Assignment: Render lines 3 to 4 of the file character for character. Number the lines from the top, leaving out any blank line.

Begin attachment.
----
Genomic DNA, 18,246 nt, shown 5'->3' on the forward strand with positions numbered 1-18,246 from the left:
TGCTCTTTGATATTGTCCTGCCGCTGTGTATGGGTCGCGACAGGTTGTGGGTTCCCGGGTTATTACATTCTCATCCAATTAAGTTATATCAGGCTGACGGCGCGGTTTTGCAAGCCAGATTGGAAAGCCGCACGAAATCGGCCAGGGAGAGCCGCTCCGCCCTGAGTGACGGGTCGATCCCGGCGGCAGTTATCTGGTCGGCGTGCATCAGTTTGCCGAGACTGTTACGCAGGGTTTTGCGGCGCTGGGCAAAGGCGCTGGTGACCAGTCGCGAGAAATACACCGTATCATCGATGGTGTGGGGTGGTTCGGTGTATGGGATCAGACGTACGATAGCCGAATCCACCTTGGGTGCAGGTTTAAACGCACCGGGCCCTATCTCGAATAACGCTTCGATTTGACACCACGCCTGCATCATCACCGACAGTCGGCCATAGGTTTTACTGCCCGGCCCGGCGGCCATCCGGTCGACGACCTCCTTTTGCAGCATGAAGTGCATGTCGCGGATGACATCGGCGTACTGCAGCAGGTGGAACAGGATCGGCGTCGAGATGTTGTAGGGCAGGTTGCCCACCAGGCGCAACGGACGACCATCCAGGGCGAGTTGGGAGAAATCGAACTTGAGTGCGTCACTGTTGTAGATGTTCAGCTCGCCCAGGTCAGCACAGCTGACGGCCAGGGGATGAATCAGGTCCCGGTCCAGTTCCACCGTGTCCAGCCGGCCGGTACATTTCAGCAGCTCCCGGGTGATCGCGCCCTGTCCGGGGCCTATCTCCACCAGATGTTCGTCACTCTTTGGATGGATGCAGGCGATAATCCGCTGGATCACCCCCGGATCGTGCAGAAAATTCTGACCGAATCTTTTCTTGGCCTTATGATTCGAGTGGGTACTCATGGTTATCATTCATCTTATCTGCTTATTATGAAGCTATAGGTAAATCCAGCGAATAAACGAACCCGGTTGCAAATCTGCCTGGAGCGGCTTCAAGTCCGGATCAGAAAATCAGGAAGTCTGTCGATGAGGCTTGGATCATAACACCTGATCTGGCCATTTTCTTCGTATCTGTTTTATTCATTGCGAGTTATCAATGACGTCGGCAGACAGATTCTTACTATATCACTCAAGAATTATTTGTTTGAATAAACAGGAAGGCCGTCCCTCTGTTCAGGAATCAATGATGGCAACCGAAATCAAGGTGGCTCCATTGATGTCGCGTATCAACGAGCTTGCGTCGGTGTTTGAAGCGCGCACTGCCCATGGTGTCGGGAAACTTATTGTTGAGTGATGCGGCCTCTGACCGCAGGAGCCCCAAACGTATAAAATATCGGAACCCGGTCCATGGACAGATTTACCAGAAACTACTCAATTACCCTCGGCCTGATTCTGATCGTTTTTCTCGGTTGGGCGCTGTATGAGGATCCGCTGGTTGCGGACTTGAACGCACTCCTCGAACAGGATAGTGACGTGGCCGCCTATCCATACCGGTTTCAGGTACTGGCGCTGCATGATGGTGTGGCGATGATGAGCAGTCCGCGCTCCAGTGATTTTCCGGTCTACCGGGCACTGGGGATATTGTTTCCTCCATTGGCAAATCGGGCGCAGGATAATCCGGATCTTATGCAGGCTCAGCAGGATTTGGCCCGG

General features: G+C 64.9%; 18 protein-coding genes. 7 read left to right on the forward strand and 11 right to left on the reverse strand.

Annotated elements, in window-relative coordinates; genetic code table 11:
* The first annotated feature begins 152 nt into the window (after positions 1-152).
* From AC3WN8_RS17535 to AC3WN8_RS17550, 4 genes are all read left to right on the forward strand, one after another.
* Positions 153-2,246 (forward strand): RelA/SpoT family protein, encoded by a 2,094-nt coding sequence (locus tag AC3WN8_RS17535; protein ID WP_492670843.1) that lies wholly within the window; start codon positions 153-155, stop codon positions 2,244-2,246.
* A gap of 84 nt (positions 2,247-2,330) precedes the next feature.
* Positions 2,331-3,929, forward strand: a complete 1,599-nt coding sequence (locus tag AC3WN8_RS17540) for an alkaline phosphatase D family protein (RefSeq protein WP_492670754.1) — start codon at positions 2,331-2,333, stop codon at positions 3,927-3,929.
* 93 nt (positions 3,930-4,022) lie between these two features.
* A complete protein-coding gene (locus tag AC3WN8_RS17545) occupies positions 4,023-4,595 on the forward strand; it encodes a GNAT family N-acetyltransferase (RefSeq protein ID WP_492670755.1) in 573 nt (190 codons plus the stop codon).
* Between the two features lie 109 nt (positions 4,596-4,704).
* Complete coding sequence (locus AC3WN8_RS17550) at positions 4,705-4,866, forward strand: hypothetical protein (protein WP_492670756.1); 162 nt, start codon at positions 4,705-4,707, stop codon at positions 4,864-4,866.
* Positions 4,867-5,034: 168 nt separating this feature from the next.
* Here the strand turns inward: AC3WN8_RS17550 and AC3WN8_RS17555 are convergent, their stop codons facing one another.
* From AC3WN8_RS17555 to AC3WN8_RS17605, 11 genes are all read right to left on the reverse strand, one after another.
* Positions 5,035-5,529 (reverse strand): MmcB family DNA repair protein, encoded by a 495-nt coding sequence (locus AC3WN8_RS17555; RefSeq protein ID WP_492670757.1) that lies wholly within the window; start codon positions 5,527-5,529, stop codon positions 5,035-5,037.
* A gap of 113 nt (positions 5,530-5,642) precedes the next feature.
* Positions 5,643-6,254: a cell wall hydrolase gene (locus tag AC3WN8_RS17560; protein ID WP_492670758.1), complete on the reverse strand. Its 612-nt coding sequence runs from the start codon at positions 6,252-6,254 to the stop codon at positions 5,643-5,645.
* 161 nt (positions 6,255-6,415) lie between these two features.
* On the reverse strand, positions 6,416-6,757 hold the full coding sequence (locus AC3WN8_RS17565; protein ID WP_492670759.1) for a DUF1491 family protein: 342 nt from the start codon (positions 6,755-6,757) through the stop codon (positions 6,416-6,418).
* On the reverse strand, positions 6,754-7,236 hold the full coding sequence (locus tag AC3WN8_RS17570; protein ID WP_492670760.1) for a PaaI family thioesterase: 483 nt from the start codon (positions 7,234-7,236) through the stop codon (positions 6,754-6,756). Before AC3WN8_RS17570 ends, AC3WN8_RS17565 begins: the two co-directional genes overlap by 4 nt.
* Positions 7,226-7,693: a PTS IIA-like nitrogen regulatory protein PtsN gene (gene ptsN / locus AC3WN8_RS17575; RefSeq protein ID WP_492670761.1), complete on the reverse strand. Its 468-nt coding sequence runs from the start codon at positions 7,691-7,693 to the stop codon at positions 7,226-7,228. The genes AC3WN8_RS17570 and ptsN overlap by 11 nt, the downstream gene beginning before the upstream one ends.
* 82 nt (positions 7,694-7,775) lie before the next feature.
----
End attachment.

General features: G+C 64.9%; 18 protein-coding genes. 7 read left to right on the forward strand and 11 right to left on the reverse strand.

Annotated elements, in window-relative coordinates; genetic code table 11: